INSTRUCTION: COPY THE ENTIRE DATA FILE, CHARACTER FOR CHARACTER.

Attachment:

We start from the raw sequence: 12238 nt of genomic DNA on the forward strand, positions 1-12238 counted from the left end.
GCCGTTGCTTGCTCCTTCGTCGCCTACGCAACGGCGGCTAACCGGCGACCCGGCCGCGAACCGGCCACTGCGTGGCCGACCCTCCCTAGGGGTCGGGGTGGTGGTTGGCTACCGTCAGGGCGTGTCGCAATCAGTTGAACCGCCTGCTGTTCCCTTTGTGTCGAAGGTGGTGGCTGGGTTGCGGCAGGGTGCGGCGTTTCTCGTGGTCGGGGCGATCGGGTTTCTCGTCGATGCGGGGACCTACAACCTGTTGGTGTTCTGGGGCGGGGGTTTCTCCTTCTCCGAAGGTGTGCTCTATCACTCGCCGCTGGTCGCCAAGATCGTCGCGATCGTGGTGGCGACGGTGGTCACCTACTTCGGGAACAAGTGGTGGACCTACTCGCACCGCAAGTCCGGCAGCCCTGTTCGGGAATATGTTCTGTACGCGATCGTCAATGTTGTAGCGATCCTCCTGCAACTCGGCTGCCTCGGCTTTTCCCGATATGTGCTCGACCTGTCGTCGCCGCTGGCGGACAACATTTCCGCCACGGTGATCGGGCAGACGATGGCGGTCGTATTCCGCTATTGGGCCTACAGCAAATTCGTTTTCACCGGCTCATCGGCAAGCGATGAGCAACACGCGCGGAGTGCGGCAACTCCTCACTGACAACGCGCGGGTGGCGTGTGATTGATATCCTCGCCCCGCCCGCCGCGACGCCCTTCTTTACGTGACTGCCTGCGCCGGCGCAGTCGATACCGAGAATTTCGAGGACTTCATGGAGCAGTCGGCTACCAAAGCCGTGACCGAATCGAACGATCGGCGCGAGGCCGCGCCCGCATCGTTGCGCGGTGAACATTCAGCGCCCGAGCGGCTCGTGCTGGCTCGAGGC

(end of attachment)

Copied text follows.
We start from the raw sequence: 12238 nt of genomic DNA on the forward strand, positions 1-12238 counted from the left end.
GCCGTTGCTTGCTCCTTCGTCGCCTACGCAACGGCGGCTAACCGGCGACCCGGCCGCGAACCGGCCACTGCGTGGCCGACCCTCCCTAGGGGTCGGGGTGGTGGTTGGCTACCGTCAGGGCGTGTCGCAATCAGTTGAACCGCCTGCTGTTCCCTTTGTGTCGAAGGTGGTGGCTGGGTTGCGGCAGGGTGCGGCGTTTCTCGTGGTCGGGGCGATCGGGTTTCTCGTCGATGCGGGGACCTACAACCTGTTGGTGTTCTGGGGCGGGGGTTTCTCCTTCTCCGAAGGTGTGCTCTATCACTCGCCGCTGGTCGCCAAGATCGTCGCGATCGTGGTGGCGACGGTGGTCACCTACTTCGGGAACAAGTGGTGGACCTACTCGCACCGCAAGTCCGGCAGCCCTGTTCGGGAATATGTTCTGTACGCGATCGTCAATGTTGTAGCGATCCTCCTGCAACTCGGCTGCCTCGGCTTTTCCCGATATGTGCTCGACCTGTCGTCGCCGCTGGCGGACAACATTTCCGCCACGGTGATCGGGCAGACGATGGCGGTCGTATTCCGCTATTGGGCCTACAGCAAATTCGTTTTCACCGGCTCATCGGCAAGCGATGAGCAACACGCGCGGAGTGCGGCAACTCCTCACTGACAACGCGCGGGTGGCGTGTGATTGATATCCTCGCCCCGCCCGCCGCGACGCCCTTCTTTACGTGACTGCCTGCGCCGGCGCAGTCGATACCGAGAATTTCGAGGACTTCATGGAGCAGTCGGCTACCAAAGCCGTGACCGAATCGAACGATCGGCGCGAGGCCGCGCCCGCATCGTTGCGCGGTGAACATTCAGCGCCCGAGCGGCTCGTGCTGGCTCGAGGC